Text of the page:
Becoming a Pure Channel for Spiritual Growth

People ask me all the time how they can grow more spiritually. Some of the things I have learned over the years is that becoming a pure channel for spiritual growth comes down to a lot of practice! You need to be organized and have some sort of daily routine that suits you. Structure is extremely important, especially when you first start on the path, because it gives you a firm foundation to build on.

The first step is using meditation to begin to look within yourself. Meditation is one of the fastest ways for us to begin the process of evolving spiritually. It’s also the best way to begin to remember that we are spiritual beings in a physical body. It is by quieting the conscious mind that we can tap into the wise teacher within. There are many forms of meditation, but the easiest way to begin is by concentrating on the breath, or by repeating a mantra. Deepak Chopra has some wonderful resources available at his website, www.chopra.com. It is important to make meditation a regular part of your day because the accumulative effect is what makes the difference. Gradually over time you will see a change in the way you see the world and your consciousness will start to expand.

Next is to take notice of your dream world. Meditation will aid in opening up the dream world and help you to remember in greater detail. Keep a journal and you will start to see how many teachings and higher guidance comes from this resource. Join a dream group, or even organize one with a few friends. It is important to surround yourself with like minded people when you start this journey, because it is easy in the beginning to become distracted. Go to Robert Moss’ wonderful website, www.mossdreams.com, or read any of his books on working in the dream state.

It is also critical to incorporate some form of physical activity such as yoga or Qigong into your routine. People sometimes think that becoming spiritual is solely about the heart or the mind, but the body cannot be ignored. You need to keep fit and maintain a daily practice to remove or prevent blocks in your flow of energy. For excellent Qigong online instruction check out Mingtong Gu at www.chicenter.com, or try the DVD, “101 Miracles of Natural Healing” from www.chilel.com.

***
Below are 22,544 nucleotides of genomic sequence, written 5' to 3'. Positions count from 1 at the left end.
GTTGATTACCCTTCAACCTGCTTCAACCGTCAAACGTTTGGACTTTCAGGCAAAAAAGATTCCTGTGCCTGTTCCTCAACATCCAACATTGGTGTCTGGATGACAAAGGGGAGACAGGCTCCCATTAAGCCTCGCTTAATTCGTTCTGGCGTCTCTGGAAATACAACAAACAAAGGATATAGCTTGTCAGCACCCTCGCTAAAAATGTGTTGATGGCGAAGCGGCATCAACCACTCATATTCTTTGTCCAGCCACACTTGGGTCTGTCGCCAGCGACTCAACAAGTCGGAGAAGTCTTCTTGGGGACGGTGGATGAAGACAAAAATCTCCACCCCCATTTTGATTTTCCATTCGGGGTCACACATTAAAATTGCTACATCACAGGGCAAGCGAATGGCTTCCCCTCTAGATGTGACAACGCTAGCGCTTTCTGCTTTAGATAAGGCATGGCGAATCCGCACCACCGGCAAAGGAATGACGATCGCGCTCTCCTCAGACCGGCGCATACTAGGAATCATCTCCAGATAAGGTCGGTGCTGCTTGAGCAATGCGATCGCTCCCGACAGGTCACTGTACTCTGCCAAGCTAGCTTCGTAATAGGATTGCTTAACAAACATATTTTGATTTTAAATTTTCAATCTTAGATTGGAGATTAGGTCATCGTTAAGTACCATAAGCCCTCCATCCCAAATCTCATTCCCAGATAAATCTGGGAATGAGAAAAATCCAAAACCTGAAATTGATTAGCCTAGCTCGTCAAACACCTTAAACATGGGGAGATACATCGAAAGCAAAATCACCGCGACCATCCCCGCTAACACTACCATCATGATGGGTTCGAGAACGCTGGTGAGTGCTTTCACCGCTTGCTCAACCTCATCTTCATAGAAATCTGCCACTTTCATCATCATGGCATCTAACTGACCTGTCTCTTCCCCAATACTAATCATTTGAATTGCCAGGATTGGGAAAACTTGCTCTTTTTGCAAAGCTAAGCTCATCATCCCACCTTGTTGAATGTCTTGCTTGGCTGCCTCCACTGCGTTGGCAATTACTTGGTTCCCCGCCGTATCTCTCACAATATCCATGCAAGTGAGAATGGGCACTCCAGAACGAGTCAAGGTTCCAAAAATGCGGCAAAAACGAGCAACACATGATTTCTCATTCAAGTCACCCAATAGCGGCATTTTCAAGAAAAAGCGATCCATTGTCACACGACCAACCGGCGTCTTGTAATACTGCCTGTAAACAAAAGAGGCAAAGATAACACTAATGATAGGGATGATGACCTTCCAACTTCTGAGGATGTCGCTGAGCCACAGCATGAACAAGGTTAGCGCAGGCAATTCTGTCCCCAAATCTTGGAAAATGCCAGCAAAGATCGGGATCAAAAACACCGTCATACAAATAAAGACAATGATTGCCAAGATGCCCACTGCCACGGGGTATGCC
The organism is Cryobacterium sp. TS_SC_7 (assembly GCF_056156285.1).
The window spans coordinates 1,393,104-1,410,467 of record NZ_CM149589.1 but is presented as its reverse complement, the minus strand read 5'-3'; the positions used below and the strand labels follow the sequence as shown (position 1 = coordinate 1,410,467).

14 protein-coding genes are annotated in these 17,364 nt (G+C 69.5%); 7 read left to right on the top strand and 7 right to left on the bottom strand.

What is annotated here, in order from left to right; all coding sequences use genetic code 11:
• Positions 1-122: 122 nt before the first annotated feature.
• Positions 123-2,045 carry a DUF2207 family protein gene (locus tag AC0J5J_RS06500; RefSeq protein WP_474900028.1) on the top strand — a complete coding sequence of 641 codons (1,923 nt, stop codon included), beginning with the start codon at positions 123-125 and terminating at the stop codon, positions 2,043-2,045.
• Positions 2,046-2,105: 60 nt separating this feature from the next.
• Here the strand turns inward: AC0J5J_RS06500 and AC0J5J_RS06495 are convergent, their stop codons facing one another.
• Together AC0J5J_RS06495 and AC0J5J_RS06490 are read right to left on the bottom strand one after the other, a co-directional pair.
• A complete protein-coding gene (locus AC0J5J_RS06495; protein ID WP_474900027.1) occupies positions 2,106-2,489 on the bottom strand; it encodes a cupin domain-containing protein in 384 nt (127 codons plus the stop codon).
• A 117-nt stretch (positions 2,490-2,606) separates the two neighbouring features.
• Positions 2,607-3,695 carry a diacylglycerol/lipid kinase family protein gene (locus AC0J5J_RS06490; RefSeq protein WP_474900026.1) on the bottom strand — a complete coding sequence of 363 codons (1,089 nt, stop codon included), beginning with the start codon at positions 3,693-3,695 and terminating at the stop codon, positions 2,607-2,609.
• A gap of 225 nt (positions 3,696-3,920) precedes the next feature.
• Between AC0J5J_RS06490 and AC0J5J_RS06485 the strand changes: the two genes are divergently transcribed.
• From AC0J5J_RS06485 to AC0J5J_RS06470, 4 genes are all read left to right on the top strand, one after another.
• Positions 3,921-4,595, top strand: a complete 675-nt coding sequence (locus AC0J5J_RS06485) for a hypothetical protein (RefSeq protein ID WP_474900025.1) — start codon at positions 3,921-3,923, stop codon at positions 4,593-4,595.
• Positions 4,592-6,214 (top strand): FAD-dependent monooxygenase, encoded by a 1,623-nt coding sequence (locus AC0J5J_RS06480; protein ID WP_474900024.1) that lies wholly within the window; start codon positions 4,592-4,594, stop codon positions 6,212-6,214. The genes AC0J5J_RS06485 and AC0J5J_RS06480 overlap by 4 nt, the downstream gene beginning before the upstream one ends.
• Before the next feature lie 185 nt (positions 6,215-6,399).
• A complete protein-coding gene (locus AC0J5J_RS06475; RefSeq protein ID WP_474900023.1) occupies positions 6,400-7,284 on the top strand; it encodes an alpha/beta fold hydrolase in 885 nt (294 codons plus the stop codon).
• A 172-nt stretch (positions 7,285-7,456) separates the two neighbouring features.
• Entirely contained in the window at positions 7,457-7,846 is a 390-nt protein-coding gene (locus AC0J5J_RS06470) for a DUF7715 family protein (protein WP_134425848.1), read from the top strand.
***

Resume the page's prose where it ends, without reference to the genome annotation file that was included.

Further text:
The final step is to take a serious look at your nutrition and, if you aren’t doing it already, incorporate more organic whole foods into your diet. You will be amazed at how the quality of your food affects your vibration and your ability to connect with higher channels. Lighter, healthier diets with an emphasis on fruits and vegetables and lighter forms of protein, such as fish or fowl, will aid your digestion and raise your vibration. You may experiment with becoming a vegetarian or a vegan to see how you feel, and whether those diets suit you better. There are excellent websites and cook books from Gabriel Cousens , Dr. Andrew Weil , Dr. Josh Axe, and more.

The last thing I would say is to read, read, read! Immerse yourself in books and websites for spirituality. A good place to start is the with Edgar Cayce and the Association for Research and Enlightenment, at www.edgarcayce.com.

Click here for an article about Dr. Andrew Newberg’s groundbreaking work on the effects of meditation on the brain


Why You Want To Keep A Journal by Robert Moss

| by Robert Moss

“Indeed, there is nothing too little, or too great, for inclusion in a journal. If you are not already keeping one, I entreat you to start today. Write whatever is passing through your mind, or whatever catches your eye in the passing scene around you. If you remember your dreams, start with them. If you don’t recall your dreams, start with whatever thoughts and feelings are first with you as you enter the day, or that interval between two sleeps the French used to call dorveille (“sleep-wake”), a liminal space when creative ideas often stream through.”

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Mysterious Realities by Robert Moss

| by Cheryl Shainmark

I have enjoyed and benefited from all of Robert Moss’ books over the years, but Mysterious Realities may be my new favorite. This collection of “just so stories,” as the author calls it, is fresh, intimate, and surprisingly topical. If you’re like me and find these current times murky, dense, and difficult to navigate, you need this book.

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